Learn about how we’re working to strengthen the evidence base that can guide our nation toward a more equitable future.
The pandemic and this past year’s racial reckoning have given us a decisive moment. We have an opportunity to build a movement for positive change and collective healing. Part of the national awakening is recognizing the urgency to improve public health and advance equity. Today, multiple organizations and people across sectors are eager to do their part in creating a better, more equitable future.
Long-established biases in our research field have determined who conducts research, and they tend to favor the same institutions and individuals. We also have deeply held beliefs about which types of research are valuable, and too often this constrains innovation.
To advance toward our goal of achieving health equity, we need to expand traditional research approaches to include more perspectives, ideas, and methodologies. When we do, I believe we will enhance our rigor and excellence. Here is what it might look like—and what we are practicing in our own work:
1. Lived Experiences Are Valuable
Individuals who experience in daily life what researchers study as “societal problems” bring essential knowledge to our fields. We should value and encourage those with diverse life experiences to enter the research field because their experiences can help us understand where barriers exist and how to overcome them. We can then apply this additional knowledge into actionable evidence to improve health equity.
Achieving health equity requires that our research truly reflects the country’s demographics. And it’s not just researchers. It should be every institution that touches research, including academia, publishing, and philanthropy. At our foundation, we have made a diversity, equity, and inclusion commitment to recruit leaders and staff from diverse backgrounds, perspectives, expertise, and/or lived experiences. We have worked on this for years, and will continue to strive for fair representation. (You can see our latest demographic report that is inclusive of staff and trustees.) Diversifying who conducts research makes evidence stronger and helps us put that evidence into action.
2. Research Should be Centered in Communities
Academia has long cherished randomized control trials as a gold standard of research (to name one example). But COVID-19 has underscored the need to address nuanced community conditions and dynamics through a broader set of methodologies in order to advance health equity.
That’s why we’re investing in research that either takes place within communities and/or meaningfully engages community members. We welcome eclectic, mixed methodologies connecting quantitative and qualitative data that can produce both authentic community partnerships and solid research evidence as well as actionable policy change.
Research should also be accountable to communities—and not simply extractive. What we learn from community-based research can be applied right back in communities, initiating an evidence-to-action pathway. RWJF invests many of its research dollars through our “For Action Programs,” namely Policies for Action, Evidence for Action, Systems for Action, Health Data for Action, and Health Equity Scholars for Action. I invite you to explore how emerging research from these centers is being applied in real life.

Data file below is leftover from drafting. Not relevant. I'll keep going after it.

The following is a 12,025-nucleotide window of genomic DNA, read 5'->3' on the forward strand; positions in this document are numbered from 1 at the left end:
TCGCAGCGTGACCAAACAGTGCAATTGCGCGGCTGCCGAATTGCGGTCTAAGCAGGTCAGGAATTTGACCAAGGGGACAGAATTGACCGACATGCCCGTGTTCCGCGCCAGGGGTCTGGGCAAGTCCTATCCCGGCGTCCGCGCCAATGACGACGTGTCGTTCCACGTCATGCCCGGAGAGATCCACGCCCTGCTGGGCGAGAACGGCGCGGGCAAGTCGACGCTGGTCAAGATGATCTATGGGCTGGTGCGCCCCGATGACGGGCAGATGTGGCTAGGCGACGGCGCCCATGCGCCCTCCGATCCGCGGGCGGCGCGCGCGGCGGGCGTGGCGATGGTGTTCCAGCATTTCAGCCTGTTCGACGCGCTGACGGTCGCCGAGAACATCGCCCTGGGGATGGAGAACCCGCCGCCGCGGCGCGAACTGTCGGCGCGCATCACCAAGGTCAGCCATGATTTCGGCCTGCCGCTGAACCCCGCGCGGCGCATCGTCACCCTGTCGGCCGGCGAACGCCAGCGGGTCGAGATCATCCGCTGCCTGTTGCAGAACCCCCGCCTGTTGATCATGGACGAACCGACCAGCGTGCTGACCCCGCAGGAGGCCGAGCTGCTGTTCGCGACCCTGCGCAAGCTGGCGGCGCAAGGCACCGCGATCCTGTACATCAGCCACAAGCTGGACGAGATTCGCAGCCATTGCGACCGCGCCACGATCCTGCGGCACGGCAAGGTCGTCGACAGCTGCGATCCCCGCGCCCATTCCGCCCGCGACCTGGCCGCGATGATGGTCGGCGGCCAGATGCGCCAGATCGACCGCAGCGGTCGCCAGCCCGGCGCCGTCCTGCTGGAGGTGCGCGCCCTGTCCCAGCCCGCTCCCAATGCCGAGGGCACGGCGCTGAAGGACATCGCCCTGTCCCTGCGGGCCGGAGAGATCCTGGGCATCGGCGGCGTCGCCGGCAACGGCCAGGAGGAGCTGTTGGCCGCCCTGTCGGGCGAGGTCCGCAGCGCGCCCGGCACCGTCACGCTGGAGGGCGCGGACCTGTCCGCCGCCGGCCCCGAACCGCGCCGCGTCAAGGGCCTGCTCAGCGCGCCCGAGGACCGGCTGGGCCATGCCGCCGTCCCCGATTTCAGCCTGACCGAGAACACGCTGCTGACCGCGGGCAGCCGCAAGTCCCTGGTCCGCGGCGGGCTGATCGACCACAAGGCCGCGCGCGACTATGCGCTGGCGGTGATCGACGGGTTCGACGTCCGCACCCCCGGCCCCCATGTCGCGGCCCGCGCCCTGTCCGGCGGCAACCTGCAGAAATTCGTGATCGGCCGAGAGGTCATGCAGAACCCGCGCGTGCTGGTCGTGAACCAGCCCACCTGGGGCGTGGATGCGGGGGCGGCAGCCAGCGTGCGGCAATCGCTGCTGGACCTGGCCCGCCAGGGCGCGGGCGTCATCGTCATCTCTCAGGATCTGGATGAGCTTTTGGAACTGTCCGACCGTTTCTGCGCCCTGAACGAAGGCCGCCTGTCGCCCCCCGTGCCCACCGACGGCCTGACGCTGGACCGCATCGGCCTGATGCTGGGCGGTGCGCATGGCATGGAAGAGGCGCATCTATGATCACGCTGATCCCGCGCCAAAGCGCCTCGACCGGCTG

3. Data Needs to be Complex and Nuanced to be Useful
Evidence is only as strong as its data. Yet too often we base evidence on data collection and reporting that itself carries elements of structural racism.
One example is insufficient disaggregation of race and ethnicity in current data systems. Grouping all Asian populations without regard for the different cultures, languages, immigration histories, or wide variations in health, education, and wealth is problematic. Too often, race and ethnicity information for populations is not collected, analyzed, or reported, or it is discounted. Look at data collected for American Indian and Alaska Natives, Middle Eastern and North African peoples, and Native Hawaiian or other Pacific Island populations, for example. The lack of good population-level data on disability is another example. These flaws render populations invisible, mask unique needs, and hide strengths and assets. It leads to poorly informed decisions that affect lives and wellbeing. This lack of disaggregation was clearly part of the problem in our national response to COVID-19.
Another example is siloed data. As the COVID-19 pandemic swept the nation, there was a delay in recognizing its impact on incarcerated populations. We had health data, and we had data on incarcerated people. Yet, criminal justice-related data are not routinely connected to population health data systems. The pandemic response could have been improved with better data interconnectivity and more comprehensive and equity-focused frameworks.
When some groups lack equal opportunity to live to their full potential, our nation cannot achieve its full promise. Through our funding approaches, we are supporting the researchers to further develop action-oriented, mixed-method approaches that address urgent problems that constrain health equity. Here at RWJF, we don’t have all the answers but we are eager to continuously engage, have exploratory conversations, debate openly and, most importantly, to support the work to bring about change. I hope you will help us strengthen and accelerate the evidence that will help our nation achieve better health and equity for all.
Alonzo Plough, chief science officer and vice president, Research-Evaluation-Learning, is responsible for aligning all of the Foundation’s work with the best evidence from research and practice and incorporating program evaluations into organizational learning.